One of the biggest mistakes new content marketers in small companies tend to make is not having a clear idea of what it is they are looking for when evaluating the performance of their content marketing strategy. In a simple way, you may see an increase in sales some time after your content marketing campaign and be happy with that, but since there are usually a multitude of factors impacting conversions, you can never be sure your hard work and resources for content marketing are the reason. Giving yourself some clear tracking metrics to look out for will let you know what is and is not working very quickly, empowering you to abandon things that are hurting you, and more importantly, letting you know about the effective things you should be doubling down on!
Being the original source of great content, whether it be informational or entertaining is a powerful way to bring attention to your brand. Blogs, vlogs, and infographics are all more engaging than simple press releases or other vanity marketing content. Meaningful content will always drive traffic to your ecommerce site, and actually living by the values you promote in your content will strengthen your brand in the eyes of visitors. Every single day your content is available is another opportunity for you to become the credible subject matter expert you deserve to be. It is only a matter of time before repeat visitors start browsing other sections of your site and start looking for more ways to interact with your brand, including buying stuff.
Metrics are built into various content sharing platforms, so they are always the first place to look. Google analytics, YouTube analytics, and any blog platform will tell you how many people are viewing the content and downloading stuff. These are great for first impressions, but they are a bit shallow. If you have to report to someone else, you will certainly need more than traffic to justify budgets unless traffic or downloads of free material alone was the goal.
Now that you know how many people are visiting your site, you should pay attention to how long they are viewing the content. What good is a visit if the viewer just bounces away immediately? Clearly that would mean that there is a problem. All traffic is not good traffic, and too much of the bad kind can start to hurt you. If your bounce rate is too high, search engines can start punishing you for it. It is hard to know exactly how a bounce rate is weighted in the overall scheme of each search engine’s algorithm, just know that you should avoid any search engine optimization tactics that bring in visitors who will be disappointed with what your website has to offer. Make sure that all marketing communications are relevant to real people! It may also be important to take note of how long people spend looking at your site before making a purchase. Are visitors having a hard time navigating the site? Are visitors looking for reasons to trust the site? If you can figure out why they are taking a longer time and shorten that time, you may actually increase total sales.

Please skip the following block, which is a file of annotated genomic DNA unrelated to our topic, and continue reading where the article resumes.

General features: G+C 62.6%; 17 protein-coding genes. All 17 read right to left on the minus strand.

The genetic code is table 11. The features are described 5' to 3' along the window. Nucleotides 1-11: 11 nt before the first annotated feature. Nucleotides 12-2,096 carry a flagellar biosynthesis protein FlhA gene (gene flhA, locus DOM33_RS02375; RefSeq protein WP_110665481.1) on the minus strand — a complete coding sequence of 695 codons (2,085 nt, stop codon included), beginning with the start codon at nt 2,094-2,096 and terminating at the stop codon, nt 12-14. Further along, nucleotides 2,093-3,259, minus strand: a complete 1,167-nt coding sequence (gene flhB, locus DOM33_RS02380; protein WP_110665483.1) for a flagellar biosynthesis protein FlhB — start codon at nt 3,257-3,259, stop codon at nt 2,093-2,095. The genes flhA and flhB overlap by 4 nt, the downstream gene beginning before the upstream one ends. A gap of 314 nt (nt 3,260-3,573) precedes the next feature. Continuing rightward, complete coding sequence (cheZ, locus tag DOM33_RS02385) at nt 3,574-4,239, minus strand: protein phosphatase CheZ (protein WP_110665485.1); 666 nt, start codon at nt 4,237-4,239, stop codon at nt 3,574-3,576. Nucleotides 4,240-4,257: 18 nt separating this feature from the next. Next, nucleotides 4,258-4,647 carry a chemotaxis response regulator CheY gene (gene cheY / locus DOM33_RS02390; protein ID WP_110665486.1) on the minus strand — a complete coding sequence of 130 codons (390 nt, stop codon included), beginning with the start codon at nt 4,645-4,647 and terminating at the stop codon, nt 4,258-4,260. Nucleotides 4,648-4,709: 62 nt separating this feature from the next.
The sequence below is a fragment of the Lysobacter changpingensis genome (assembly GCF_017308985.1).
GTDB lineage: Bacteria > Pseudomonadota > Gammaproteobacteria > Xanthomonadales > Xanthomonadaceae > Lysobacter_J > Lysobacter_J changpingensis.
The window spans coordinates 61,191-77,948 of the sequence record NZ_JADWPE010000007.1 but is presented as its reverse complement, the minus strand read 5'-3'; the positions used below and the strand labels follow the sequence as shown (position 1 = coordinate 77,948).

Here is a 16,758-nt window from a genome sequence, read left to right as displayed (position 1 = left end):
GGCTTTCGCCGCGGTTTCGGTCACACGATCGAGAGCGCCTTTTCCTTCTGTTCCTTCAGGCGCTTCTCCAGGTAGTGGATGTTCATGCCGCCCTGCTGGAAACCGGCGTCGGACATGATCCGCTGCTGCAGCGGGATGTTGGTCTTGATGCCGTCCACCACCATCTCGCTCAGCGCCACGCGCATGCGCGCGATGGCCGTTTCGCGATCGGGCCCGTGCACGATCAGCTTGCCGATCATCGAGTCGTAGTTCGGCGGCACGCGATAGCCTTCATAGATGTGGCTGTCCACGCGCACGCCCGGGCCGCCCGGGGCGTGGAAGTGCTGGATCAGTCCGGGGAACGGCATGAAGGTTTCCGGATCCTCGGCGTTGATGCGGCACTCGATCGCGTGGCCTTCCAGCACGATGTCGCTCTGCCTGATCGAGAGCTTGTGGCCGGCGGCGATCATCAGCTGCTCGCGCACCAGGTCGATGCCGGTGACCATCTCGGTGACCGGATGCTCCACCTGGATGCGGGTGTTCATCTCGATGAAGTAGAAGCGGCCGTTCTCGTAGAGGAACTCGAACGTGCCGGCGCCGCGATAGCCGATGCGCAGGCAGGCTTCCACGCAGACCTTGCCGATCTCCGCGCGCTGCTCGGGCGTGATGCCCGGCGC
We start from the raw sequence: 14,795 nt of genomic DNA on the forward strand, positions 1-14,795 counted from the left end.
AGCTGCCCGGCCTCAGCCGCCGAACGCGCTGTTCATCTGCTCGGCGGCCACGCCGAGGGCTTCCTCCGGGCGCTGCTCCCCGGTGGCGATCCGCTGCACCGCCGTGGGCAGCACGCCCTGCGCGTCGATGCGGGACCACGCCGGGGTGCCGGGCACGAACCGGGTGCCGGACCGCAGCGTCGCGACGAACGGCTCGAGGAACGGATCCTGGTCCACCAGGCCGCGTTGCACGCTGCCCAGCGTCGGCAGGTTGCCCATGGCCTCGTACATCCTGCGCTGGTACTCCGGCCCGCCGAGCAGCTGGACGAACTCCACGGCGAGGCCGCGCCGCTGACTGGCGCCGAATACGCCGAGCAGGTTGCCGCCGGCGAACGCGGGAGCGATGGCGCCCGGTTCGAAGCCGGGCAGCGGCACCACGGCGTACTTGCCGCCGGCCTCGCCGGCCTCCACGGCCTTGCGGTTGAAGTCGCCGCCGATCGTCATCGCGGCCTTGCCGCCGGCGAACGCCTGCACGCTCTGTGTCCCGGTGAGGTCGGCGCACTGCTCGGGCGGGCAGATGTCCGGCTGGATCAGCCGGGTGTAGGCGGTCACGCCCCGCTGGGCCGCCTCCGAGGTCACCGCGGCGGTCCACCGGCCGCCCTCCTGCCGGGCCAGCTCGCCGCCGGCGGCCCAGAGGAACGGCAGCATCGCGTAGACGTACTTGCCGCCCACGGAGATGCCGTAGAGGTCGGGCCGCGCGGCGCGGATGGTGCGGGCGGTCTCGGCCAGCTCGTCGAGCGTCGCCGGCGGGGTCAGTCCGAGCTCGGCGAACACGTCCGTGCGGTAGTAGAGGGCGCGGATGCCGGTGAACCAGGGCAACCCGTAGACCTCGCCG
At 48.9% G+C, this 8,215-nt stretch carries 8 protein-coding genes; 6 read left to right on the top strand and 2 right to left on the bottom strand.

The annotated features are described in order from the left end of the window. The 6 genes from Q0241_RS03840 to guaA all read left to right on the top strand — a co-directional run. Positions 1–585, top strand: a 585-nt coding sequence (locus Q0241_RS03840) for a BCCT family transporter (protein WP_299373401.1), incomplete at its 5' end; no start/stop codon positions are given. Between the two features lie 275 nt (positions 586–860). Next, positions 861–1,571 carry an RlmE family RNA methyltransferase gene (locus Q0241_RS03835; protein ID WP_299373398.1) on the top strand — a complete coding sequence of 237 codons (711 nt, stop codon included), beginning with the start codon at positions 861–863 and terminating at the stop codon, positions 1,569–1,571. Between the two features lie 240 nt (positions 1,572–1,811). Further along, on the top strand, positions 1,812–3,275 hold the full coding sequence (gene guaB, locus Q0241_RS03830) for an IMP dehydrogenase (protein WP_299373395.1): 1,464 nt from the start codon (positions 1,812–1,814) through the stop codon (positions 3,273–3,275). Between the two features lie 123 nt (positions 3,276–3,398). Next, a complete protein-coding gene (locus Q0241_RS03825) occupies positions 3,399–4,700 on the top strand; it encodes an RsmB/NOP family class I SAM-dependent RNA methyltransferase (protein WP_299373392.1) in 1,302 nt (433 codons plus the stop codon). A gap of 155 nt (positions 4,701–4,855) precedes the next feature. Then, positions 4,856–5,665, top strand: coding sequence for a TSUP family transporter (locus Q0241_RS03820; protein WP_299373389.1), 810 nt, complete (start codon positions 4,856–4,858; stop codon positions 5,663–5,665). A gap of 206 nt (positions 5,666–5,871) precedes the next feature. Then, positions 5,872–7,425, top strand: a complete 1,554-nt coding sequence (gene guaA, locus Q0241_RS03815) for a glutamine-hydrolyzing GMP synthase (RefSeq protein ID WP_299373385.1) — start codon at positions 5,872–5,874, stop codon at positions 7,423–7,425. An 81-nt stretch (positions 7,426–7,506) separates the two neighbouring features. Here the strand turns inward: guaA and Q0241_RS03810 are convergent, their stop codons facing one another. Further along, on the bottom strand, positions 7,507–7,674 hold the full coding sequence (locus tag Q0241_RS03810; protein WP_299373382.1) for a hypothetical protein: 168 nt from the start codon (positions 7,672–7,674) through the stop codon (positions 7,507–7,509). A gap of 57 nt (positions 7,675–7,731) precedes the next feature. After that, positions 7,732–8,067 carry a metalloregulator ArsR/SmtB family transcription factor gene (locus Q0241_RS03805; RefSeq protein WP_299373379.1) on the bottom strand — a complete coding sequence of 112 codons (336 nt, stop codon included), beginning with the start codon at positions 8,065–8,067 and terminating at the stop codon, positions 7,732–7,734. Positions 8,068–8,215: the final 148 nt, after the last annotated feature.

Of course you do not want visitors to your site or blog to merely consume content. Ultimately you want sales, email addresses, social sharing, or maybe downloads. Have you created one page of content as a conversion page intended to drive traffic to another page? The click-through rate will teach you which pages are performing better than others. A good page for clicks will have a persuasive message and call to action to go along with strong content.
There are a whole host of social marketing management tools that will help you track the way users interact with your brand and website socially, but Facebook, Twitter, and other social media services automatically keep certain stats and make them readily available to users. One metric you may want to know is your ratio of visits to followers or friends for a particular page. If you can keep close to a 1:1 ratio of visits to followers/friends, you probably have been doing a good job of delivering great content that your fans find useful and relevant to their interests. If it is not close, you know you need to step it up and engage them better. Periodically check to see if an increase in social media followers corresponds to sales or other conversion behaviors.
Of course you want to make as much money as you can on each sale. In order to increase the revenue you capture per customer, you need to track the origin of the sales to the best of your ability. Each click through on a page of your site that came before a sale or each post on social media containing a custom link to your store that was used to arrive at your site for a purchase will give you a clue on which content is working and which is not. Of those pages that are working, which achieve the highest dollar amount per sale? Knowing this can help you identify calls to action or product photos that are causing people to do some significant shopping or are up-selling add-ons to products. Effective content marketing is all about experimenting and making changes based on what you learn.
Your ability to effectively market your brand with content will hinge on how well you can adapt to what the metrics are telling you. Learning your audience and the nuances of your chosen medium will take some time, but soon you will become adept at better communicating if you keep an eye on the traffic of your most persuasive content.
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